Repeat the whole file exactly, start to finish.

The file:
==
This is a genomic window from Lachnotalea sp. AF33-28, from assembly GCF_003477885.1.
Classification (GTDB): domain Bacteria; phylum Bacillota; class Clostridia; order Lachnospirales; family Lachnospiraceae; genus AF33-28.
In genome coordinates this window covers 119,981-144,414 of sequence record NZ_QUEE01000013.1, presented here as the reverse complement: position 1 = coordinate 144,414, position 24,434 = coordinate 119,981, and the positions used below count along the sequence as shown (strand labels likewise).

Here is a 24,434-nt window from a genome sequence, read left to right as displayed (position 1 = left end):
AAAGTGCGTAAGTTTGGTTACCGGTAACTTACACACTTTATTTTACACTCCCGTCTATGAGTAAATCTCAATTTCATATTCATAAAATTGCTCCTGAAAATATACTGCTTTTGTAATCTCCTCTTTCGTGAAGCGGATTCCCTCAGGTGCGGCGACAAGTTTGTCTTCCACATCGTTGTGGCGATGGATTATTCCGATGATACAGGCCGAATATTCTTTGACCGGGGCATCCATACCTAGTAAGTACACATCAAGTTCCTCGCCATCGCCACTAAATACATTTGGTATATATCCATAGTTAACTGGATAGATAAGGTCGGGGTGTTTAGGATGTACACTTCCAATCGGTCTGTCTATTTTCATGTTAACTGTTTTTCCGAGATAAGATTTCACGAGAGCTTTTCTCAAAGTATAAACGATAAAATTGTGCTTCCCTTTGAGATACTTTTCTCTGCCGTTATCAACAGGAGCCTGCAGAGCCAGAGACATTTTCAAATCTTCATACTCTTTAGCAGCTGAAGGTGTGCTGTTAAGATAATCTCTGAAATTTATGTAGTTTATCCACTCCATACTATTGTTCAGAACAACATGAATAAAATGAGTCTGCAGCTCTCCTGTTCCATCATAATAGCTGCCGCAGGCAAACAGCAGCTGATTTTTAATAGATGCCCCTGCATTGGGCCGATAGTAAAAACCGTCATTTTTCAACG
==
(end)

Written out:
This is a genomic window from Lachnotalea sp. AF33-28, from assembly GCF_003477885.1.
Classification (GTDB): domain Bacteria; phylum Bacillota; class Clostridia; order Lachnospirales; family Lachnospiraceae; genus AF33-28.
In genome coordinates this window covers 119,981-144,414 of sequence record NZ_QUEE01000013.1, presented here as the reverse complement: position 1 = coordinate 144,414, position 24,434 = coordinate 119,981, and the positions used below count along the sequence as shown (strand labels likewise).

Here is a 24,434-nt window from a genome sequence, read left to right as displayed (position 1 = left end):
AAAGTGCGTAAGTTTGGTTACCGGTAACTTACACACTTTATTTTACACTCCCGTCTATGAGTAAATCTCAATTTCATATTCATAAAATTGCTCCTGAAAATATACTGCTTTTGTAATCTCCTCTTTCGTGAAGCGGATTCCCTCAGGTGCGGCGACAAGTTTGTCTTCCACATCGTTGTGGCGATGGATTATTCCGATGATACAGGCCGAATATTCTTTGACCGGGGCATCCATACCTAGTAAGTACACATCAAGTTCCTCGCCATCGCCACTAAATACATTTGGTATATATCCATAGTTAACTGGATAGATAAGGTCGGGGTGTTTAGGATGTACACTTCCAATCGGTCTGTCTATTTTCATGTTAACTGTTTTTCCGAGATAAGATTTCACGAGAGCTTTTCTCAAAGTATAAACGATAAAATTGTGCTTCCCTTTGAGATACTTTTCTCTGCCGTTATCAACAGGAGCCTGCAGAGCCAGAGACATTTTCAAATCTTCATACTCTTTAGCAGCTGAAGGTGTGCTGTTAAGATAATCTCTGAAATTTATGTAGTTTATCCACTCCATACTATTGTTCAGAACAACATGAATAAAATGAGTCTGCAGCTCTCCTGTTCCATCATAATAGCTGCCGCAGGCAAACAGCAGCTGATTTTTAATAGATGCCCCTGCATTGGGCCGATAGTAAAAACCGTCATTTTTCAACG